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View Full Version : 14 economic indices, pre- and post-stimulus



Soflasnapper
06-10-2012, 01:12 PM
Here, from Mosler Economics. (http://www.moslereconomics.com/wp-content/pdf/stimulus.pdf)

A pdf document.

Each graph tracks from earlier '07 through to today.

As will surprise almost no one paying attention, for some odd reason, all these plunging lines turned around to a positive trend almost exactly as of the stimulus passage.

Note two interesting facts. On the U Michigan Consumer Confidence scale, although things improved well right after the stimulus began to take effect, it plunged to the same depths as it had reached during the free-fall part of the recession, as of March through December 2011, the time when the GOP was mucking around with default on the debt by their negotiation strategy on the debt ceiling increase.

Arguably, a great deal of the tapering off of economic improvement can be laid to the take back of the House by the GOP as of January 2011, and the cut-throat tactics they used.

Also note that sometimes, a DECLINE in a given index is a good thing. Cf: the yield on the 10-year Treasury notes. It has been declining since the stimulus, contrary to the very confident claims that we'd have hyperinflation effects from 'large' spending (which would have seen interest rates for T-notes spike by the demand of the market to be protected from such inflation).

cushioncrawler
06-10-2012, 05:25 PM
I am thinking that there woz no stimulus.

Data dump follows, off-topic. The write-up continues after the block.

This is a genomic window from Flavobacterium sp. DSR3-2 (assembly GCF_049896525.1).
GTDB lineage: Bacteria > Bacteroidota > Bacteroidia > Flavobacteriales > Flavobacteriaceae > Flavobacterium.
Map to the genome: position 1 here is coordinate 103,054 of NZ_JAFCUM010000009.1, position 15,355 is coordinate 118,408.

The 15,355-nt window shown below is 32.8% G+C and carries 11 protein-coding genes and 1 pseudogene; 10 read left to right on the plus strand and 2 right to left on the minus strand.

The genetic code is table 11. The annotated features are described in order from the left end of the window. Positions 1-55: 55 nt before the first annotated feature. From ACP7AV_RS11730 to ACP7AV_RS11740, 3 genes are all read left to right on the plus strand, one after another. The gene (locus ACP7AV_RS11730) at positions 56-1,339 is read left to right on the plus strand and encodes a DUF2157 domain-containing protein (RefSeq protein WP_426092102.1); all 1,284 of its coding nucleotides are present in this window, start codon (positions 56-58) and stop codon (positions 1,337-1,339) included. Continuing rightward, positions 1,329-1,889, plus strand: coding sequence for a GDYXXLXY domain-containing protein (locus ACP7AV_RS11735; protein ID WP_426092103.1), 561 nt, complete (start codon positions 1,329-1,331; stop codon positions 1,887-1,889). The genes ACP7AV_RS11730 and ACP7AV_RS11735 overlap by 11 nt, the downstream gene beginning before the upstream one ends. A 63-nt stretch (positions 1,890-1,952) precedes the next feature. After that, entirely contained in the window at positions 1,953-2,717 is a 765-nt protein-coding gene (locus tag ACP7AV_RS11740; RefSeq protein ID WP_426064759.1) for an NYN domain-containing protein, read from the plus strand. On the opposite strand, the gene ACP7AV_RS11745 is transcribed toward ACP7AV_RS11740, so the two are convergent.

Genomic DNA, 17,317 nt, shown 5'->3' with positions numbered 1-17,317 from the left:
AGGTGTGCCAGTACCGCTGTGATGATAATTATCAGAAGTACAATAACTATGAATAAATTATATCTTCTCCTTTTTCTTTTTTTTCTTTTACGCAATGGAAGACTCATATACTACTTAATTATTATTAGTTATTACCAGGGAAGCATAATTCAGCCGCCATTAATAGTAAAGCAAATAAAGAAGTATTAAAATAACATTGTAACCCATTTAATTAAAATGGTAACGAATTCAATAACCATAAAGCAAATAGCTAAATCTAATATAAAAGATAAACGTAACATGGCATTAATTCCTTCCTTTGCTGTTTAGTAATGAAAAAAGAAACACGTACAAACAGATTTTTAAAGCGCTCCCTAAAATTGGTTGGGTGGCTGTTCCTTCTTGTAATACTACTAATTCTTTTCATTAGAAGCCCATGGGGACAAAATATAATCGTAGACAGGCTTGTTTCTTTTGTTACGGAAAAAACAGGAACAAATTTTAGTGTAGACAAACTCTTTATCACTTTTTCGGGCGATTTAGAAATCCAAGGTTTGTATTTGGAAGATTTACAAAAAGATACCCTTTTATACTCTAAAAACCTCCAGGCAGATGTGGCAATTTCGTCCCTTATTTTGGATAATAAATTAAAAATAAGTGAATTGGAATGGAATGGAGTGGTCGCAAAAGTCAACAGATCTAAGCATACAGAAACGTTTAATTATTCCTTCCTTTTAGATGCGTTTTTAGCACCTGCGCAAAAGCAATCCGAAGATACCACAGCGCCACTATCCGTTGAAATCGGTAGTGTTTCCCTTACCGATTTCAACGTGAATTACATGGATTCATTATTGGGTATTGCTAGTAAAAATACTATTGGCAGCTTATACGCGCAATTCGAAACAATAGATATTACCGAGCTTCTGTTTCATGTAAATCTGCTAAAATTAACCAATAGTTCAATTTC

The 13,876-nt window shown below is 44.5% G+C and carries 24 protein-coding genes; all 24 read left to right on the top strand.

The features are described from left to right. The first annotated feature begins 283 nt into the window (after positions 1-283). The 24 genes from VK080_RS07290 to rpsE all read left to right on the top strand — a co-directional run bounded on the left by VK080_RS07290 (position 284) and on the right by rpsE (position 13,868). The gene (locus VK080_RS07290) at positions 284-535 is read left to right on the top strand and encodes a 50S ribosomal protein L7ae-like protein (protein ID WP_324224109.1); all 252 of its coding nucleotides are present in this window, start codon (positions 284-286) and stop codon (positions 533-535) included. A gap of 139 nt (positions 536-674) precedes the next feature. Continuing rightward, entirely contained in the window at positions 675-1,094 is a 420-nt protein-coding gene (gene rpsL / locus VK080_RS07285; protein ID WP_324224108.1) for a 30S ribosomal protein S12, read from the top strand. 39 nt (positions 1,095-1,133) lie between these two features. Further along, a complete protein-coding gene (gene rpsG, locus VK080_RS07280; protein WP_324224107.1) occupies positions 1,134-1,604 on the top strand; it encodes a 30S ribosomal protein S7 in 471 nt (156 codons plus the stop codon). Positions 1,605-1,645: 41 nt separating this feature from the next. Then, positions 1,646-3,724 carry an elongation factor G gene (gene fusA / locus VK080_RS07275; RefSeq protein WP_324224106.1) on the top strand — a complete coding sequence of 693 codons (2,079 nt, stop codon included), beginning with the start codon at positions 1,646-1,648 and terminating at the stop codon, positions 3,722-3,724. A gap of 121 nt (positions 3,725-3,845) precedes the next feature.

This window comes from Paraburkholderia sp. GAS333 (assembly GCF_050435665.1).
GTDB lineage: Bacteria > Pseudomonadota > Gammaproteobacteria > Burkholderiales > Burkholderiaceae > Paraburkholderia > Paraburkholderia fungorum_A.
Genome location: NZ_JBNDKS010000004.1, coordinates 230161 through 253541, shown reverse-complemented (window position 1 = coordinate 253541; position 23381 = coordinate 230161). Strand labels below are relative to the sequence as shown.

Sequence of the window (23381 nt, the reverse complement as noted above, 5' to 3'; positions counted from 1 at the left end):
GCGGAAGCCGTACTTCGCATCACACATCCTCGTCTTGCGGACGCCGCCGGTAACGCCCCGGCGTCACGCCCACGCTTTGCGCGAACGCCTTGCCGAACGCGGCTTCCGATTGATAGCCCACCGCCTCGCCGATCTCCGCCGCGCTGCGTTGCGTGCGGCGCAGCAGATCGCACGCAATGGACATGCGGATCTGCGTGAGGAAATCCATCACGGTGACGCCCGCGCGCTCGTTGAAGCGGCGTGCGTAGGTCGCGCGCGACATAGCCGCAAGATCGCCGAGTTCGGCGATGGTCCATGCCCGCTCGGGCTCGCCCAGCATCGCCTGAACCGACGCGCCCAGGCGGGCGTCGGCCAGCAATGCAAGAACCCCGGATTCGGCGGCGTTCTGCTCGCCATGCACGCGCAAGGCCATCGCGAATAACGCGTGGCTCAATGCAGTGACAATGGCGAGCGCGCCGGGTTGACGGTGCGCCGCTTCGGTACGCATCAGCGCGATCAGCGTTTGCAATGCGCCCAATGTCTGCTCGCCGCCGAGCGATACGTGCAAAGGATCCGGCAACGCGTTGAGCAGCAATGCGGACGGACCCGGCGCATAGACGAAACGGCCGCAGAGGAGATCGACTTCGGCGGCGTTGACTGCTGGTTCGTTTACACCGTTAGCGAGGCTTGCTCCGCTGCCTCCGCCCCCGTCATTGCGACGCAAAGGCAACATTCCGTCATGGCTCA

What theusofa had woz a bailout of some banx etc, and a bailout of some carmakers.

I am thinking that fed spending didnt go up under obama, exklooding bailouts which i think will be repayed sooner or later allbeit in the case of banx by virtue of fed gifts which meens that they are fake repayments.

On the other hand the fed debt haz gone up, which praps meens that there woz a stimulus. I aint sure now.
mac.

Soflasnapper
06-10-2012, 08:30 PM
The actual spending part of the several-year, $800 billion or so stimulus was fairly small.

Roughly 40% went to tax cuts (no spending, just lowered receipts to the federal government, of questionable effect). About 30% to the states and local governments to support their spending (not allowing new spending, but keeping in place employees and help with the Medicaid and other expenditures, i.e., again not a positive stimulative effect as to more spending, but to prevent LESS SPENDING from being forced upon the states). And then lastly, about $120 billion a year, x 2 years, on the actual extra federal government spending, for infrastructure projects, etc.

The problem was a $1 to $2 trillion hole in the prior level of the country's spending, caused by the retrenchment and increased savings and less propensity to spend, and less credit facilities to borrow, from the approx. $15 trillion in losses in wealth and the reverse of the wealth effect. (Where, if you know you have more wealth or money, you spend more even in the face of mounting debt and no greater income, as when your 401k is way up, or the house value is soaring.)

The direct extra spending was about 90%++ too small to fill this hole, and the rest of it, like pushing on a string.